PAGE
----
CLM - Customer Lifecycle Management however is a static entity, and is more based upon a single measurement (which incorporates multiple metrics) than a philosophy. Without practicing CRM whatsoever, a company can take various measurements of its customer lifecycles and find ways to improve, or 'manage' them better. CLM is also non-departmental, in that it by definition incorporates all interactions with the customer throughout that customer's life. The other key facet of differentiation between CRM and CLM is the element of time. CLM is always a measurement over time, whereas CRM can be an act at one particular contact point with the customer.
That being said, in an overall environment of CLM success, there is a basic formula of understanding for success:
Fostering an environment of CRM within your company will bring about a positive change in your CLM metrics. The CLM metrics can then be applied to measure the Return on Investment (ROI) of your CRM implementation.
While that seems circular and possibly confusing, it's rather simple when broken down. Taking a measurement, even if it's quick and not as accurate as it could be, of what your Customer Lifecycles are like prior to a CRM implementation, then taking a CLM measurement after your CRM implementation, will show you a rough percentage of change, which will then help you evaluate your CRM success. So just how do you take that measurement?
Measuring CLM Success
Measuring your gross change in customer lifecycles can be as complex or as simple as you like, depending on what type of accuracy you need. In some cases it can take years, even decades to get all the metrics measured and compared - in others it can be done in 6 months. It all depends on the type of business you're running, and for most small businesses the simpler, the better.
First, you need to segment your customer database into as many variables as you want to measure. The most important thing to remember when determining how to segment your customer database is that time is the most crucial factor in CLM measurements - so none of your segmentations should be one-time transactions, other than as a starting point to measure positive CLM success from. Separating your customer database into various groups such as repeat purchasers over time, frequency of those repeating purchasers, overall life span of each customer (first transaction to most recent) and more will all play a role in helping you better understand the state that your CLM success is at currently. Once you have these measurements taken, isolated and secured in a data silo which won't be removed after your CRM implementation, it's time to get that CRM practice up and running!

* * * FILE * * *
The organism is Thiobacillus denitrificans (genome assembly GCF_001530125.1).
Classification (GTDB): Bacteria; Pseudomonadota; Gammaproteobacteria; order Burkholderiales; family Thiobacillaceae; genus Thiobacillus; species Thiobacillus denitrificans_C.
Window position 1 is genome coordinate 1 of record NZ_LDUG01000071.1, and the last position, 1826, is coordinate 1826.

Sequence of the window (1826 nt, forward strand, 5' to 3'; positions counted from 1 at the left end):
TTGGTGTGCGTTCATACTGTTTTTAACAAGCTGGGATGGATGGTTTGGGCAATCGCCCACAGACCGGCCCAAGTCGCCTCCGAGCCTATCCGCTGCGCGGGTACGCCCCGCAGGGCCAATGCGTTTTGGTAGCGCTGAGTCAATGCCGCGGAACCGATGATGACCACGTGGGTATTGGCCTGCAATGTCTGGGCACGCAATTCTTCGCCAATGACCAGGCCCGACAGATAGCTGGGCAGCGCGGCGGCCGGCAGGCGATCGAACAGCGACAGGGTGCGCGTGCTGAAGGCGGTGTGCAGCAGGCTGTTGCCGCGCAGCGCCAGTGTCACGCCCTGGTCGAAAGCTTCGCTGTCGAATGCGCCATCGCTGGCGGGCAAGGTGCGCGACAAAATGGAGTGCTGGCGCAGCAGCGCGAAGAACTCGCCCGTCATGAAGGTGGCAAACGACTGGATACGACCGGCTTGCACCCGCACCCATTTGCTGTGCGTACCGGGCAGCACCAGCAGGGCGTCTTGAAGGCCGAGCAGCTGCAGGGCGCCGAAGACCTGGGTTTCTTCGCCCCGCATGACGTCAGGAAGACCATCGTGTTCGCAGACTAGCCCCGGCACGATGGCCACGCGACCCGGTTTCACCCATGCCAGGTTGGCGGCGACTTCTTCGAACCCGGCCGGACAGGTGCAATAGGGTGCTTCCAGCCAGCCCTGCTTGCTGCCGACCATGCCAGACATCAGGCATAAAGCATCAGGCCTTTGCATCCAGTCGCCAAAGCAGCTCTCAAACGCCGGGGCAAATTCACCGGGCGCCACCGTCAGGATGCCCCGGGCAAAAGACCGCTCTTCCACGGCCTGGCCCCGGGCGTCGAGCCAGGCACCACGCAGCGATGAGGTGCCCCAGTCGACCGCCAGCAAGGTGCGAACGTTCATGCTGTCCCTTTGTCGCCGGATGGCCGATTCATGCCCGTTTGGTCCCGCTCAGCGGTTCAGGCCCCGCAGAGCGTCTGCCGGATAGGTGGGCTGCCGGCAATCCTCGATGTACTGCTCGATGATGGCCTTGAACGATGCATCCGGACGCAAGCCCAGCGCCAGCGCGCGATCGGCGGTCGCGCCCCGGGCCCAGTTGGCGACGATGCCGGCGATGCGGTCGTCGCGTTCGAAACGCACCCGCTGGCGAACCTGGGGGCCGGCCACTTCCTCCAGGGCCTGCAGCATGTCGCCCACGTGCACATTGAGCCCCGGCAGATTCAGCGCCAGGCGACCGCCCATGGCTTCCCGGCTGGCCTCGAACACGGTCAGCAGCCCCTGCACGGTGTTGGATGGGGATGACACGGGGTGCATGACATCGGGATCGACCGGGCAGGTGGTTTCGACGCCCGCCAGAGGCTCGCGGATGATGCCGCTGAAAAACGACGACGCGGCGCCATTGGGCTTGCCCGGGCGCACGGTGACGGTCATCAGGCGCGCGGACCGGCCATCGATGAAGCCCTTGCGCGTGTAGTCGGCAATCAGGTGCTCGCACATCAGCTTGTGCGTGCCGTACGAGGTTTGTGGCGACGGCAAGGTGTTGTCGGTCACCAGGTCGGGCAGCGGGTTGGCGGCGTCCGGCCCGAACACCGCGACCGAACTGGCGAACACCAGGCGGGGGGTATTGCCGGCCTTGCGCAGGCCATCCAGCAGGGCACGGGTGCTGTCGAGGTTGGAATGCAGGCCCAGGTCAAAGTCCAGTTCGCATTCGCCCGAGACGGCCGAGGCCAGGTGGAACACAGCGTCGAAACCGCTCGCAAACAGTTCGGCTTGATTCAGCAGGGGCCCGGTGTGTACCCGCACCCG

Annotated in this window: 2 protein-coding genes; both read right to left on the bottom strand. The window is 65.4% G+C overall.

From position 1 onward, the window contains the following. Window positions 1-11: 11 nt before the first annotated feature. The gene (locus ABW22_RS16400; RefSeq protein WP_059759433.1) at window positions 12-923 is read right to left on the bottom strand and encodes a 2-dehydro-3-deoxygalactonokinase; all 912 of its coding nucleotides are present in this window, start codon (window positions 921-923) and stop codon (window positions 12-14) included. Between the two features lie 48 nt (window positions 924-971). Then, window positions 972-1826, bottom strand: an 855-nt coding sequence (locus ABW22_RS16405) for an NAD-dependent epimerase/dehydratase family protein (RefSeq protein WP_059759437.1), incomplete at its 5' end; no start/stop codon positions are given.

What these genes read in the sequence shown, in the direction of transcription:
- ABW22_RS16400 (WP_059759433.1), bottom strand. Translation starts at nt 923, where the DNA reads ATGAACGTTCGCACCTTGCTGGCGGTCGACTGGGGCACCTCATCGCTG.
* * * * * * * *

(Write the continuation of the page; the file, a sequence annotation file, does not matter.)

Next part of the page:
Now is the tricky part - sitting on your hands and waiting. You didn't think this would happen instantly did you? You've implemented a complex philosophy of practicing corporate CRM, augmented by a powerful hosted CRM software solution which meets the needs of your front and back office employees. Now you need to wait to see how your CRM philosophy effects your CLM measurements over a period of time. The only rule to how long you must wait before taking this measurement is that it cannot be sooner than the frequency with which the top 10% of your repeat purchasers have made purchases from your company. For preliminary results, measurements also should begin no later than the time lapse between purchases for your slowest repeat purchasers, though CLM measurements can continue throughout the lifetime of your business for continuous results, which can show new windows of opportunity to positively change your CLM metrics.